The Future is Difficult to Predict: Graham Moore, CEO of Katchr
If the last six months have taught us anything, it’s that the future is difficult to predict. And yet we already knew that, didn’t we? That’s why most of us spend time analysing historical data. What’s already happened is easy to measure, it is solid and reassuring. Predicting the future is just too flaky. It’s not an exact science so it jars with our analytical brains.
In our work with law firms, one of my most common observations is that too many firms put too much emphasis on backwards-looking KPIs and too little on forward-looking ones. Hours recorded and value billed last month might be (relatively) easy financial data to report on, but how much action do they drive? How many levers do they offer to management for improvement?
Future focussed KPIs help us understand future opportunities and risks by using appropriate historical data to predict what might happen. For example, if our client satisfaction score is trending downwards, that may not be reflected in last month’s billing, but it certainly will be in future months. But with such a predictive indicator, there is time to take action before that impact is felt. Similarly, with the turnaround time on cases, if the time from instruction to billing is trending upwards for a given work type, there are potential future problems (with both cash and client satisfaction) building that require short term action.
Law firms all have access to large volumes of data about the matters they handle, the people that handle the matters, the people that instruct them, the prices charged and the results achieved. If firms can learn from that data, they can surely make better decisions moving forward.
One of the challenges of using data for prediction is the complexity of the models. Producing a historical billing report is usually straightforward – the data usually comes from the practice management system in a fairly useable form. Manual intervention is only required for presentation and occasional tidying up. This means the reporting intervals are usually measured in days or weeks. Cashflow or profitability forecasts on the other hand usually require large amounts of manual input, cross-referencing data from multiple sources, resulting in a complex mesh of inter-related (and often fragile) spreadsheets. However, automation of this process is within the reach of all firms these days, which means that a quarterly, or half-yearly budget review, and a monthly (at best) cashflow forecast, can be replaced by literally daily updates with zero manual intervention. More regular review of up to date information enables data to be properly used to guide decision making.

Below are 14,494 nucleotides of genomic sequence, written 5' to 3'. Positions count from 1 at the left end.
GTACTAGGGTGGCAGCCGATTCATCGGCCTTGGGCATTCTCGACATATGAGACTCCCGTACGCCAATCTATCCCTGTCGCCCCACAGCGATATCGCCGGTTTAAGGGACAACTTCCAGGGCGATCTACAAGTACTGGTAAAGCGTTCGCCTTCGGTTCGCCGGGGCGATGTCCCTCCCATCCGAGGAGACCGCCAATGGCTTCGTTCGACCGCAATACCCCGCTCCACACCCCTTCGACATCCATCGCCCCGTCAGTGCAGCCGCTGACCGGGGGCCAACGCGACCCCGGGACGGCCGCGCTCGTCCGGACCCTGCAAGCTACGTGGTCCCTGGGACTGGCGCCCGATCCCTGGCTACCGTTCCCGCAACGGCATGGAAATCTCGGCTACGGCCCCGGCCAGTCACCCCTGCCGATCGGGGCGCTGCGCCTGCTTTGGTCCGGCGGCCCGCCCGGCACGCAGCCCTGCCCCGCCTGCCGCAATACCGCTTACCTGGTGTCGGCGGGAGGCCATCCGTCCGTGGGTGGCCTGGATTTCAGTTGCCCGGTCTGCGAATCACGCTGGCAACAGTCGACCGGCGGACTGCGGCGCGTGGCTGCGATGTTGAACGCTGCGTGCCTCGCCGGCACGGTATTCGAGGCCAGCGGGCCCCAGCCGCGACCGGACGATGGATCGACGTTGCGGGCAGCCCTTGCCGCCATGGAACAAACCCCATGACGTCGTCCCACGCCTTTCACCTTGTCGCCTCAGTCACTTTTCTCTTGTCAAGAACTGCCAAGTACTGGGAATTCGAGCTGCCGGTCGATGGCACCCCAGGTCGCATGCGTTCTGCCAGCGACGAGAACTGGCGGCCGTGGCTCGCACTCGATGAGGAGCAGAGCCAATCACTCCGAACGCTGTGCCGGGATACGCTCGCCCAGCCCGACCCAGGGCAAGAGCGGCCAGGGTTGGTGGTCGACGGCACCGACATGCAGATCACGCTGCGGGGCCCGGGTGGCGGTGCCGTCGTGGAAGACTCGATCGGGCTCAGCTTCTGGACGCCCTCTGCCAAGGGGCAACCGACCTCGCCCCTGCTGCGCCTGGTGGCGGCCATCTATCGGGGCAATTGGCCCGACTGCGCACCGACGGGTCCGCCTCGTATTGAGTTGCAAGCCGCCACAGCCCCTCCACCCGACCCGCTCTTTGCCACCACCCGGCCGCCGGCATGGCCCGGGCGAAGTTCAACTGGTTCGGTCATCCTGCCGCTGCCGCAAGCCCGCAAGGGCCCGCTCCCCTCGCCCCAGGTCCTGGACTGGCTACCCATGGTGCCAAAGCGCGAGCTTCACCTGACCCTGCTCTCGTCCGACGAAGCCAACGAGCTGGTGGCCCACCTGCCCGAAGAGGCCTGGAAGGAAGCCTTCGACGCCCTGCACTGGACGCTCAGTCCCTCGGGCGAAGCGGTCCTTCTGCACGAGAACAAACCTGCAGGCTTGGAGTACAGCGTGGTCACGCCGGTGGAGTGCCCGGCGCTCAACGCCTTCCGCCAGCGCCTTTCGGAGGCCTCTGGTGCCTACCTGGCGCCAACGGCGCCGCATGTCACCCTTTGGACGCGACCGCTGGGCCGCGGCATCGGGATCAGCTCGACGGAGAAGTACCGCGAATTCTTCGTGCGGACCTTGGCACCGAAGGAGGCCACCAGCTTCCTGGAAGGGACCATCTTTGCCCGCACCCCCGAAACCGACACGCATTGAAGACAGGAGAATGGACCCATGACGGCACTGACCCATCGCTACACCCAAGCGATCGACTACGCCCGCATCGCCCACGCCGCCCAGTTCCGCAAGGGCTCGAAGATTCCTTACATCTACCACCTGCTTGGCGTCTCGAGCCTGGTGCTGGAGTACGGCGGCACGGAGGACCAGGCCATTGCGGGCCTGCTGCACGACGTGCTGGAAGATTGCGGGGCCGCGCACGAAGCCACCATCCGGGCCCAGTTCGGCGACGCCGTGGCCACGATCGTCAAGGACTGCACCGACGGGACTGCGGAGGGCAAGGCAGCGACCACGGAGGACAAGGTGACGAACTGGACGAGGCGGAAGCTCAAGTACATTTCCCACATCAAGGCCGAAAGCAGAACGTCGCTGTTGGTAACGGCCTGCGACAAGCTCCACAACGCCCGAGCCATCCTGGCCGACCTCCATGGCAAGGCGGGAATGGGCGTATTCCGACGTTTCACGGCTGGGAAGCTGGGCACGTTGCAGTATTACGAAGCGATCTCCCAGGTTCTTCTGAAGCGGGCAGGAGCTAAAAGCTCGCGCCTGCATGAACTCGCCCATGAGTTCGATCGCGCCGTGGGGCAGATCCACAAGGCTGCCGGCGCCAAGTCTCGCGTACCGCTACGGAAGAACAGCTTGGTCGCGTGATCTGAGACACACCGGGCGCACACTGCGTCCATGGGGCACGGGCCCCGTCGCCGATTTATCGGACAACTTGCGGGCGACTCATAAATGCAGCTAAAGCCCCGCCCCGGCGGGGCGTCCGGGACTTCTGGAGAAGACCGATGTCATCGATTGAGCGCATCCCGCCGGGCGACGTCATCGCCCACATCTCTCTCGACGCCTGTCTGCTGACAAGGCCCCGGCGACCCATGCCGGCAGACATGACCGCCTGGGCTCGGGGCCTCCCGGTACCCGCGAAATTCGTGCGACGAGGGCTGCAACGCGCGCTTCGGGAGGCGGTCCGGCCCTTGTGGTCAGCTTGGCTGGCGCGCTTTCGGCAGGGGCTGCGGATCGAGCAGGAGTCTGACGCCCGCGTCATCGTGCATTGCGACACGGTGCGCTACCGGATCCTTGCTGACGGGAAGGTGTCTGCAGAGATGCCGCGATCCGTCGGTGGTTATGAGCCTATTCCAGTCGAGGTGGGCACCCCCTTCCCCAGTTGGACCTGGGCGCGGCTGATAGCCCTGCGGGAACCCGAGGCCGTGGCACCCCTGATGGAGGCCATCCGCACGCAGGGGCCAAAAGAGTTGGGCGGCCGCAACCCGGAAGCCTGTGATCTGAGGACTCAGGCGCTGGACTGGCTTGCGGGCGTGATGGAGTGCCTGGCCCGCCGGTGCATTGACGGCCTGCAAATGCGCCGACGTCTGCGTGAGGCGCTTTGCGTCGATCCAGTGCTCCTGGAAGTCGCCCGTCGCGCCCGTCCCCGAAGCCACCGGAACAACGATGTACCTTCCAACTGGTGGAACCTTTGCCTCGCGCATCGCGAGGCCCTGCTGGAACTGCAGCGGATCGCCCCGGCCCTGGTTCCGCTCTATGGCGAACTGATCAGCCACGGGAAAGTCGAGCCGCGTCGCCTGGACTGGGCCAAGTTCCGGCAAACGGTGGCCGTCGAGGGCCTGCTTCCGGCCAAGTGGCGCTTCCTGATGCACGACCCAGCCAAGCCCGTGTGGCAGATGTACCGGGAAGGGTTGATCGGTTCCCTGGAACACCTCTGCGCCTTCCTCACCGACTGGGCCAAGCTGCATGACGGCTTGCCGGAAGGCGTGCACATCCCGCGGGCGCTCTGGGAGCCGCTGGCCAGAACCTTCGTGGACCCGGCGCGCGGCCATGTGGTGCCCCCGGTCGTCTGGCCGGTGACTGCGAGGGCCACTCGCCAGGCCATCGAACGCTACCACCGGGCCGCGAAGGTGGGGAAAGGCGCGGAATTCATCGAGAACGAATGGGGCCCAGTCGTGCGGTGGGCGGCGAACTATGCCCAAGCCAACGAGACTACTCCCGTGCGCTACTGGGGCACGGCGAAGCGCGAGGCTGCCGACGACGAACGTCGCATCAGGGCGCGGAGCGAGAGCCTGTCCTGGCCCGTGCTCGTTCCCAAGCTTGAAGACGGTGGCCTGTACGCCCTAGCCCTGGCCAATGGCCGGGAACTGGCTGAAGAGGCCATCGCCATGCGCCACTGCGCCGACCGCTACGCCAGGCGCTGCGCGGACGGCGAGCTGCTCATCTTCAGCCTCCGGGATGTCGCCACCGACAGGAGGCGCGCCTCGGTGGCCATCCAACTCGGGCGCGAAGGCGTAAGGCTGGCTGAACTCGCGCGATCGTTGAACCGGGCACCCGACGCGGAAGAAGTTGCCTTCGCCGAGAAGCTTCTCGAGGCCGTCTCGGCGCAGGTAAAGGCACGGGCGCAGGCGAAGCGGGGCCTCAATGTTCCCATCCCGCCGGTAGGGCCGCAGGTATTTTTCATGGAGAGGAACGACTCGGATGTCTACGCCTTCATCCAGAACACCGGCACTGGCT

For all law firm FDs, faster access to future-focussed management information is surely an outcome worth striving for. All four of our contributors regard the pandemic as an opportunity for law firm FDs to truly demonstrate their value.
The continuing uncertainty in the wider economy and the priority focus on finances means many firms are looking to the finance function for more than conventional reporting and analysing.
The planning, and in particular, the forecasting aspect of the finance function needs to be at the very heart of law firm business strategies going forwards in a way that previously, in many firms, perhaps it wasn’t.
For Lindsey Woodland, at Tinsdills, the immediate priority when lockdown hit was to make sure she had the answers to the questions she knew would come once the situation stabilised.
“For the first couple of weeks, department heads were too busy sorting out their own departments to make too many demands on me. But I knew that as soon as everyone’s heads stopped spinning, I would be the first person they would ask about how we were going to get through this. What would the finances look like in 3, 6, 12 months’ time if this happens or that happens. I needed to have those answers ready,” she says.
Making changes for the longer term
Having set up the software, implemented the processes and captured to provide those answers, the value of having solid forecasts to underpin decision-making is not going to vanish when the pandemic is eventually over.
“We’ve got to take some positive things out of this situation,” says Steve Tregenza of Capsticks. “Part of that will be the ability to know what data drives the business and know what to look at, how often, how much.”
And that’s not only a task for finance directors. It is something the whole senior management team should be involved in, taking the data out of the finance silo and integrating it into the general strategic planning development of the firm.
It’s increasingly common for larger firms to create new data-focused roles like data management officers or innovation directors. But all senior management roles need to be focused on data, says Thursfield’s Julia Warrilow.
“If firms have been switched-on throughout this pandemic, they’ll realise that data allows you to make more educated financial planning, which facilitates more rigorous strategy planning and process development. That should have been a big learning point for all law firms over the past few months,” says JuliaView and Download Article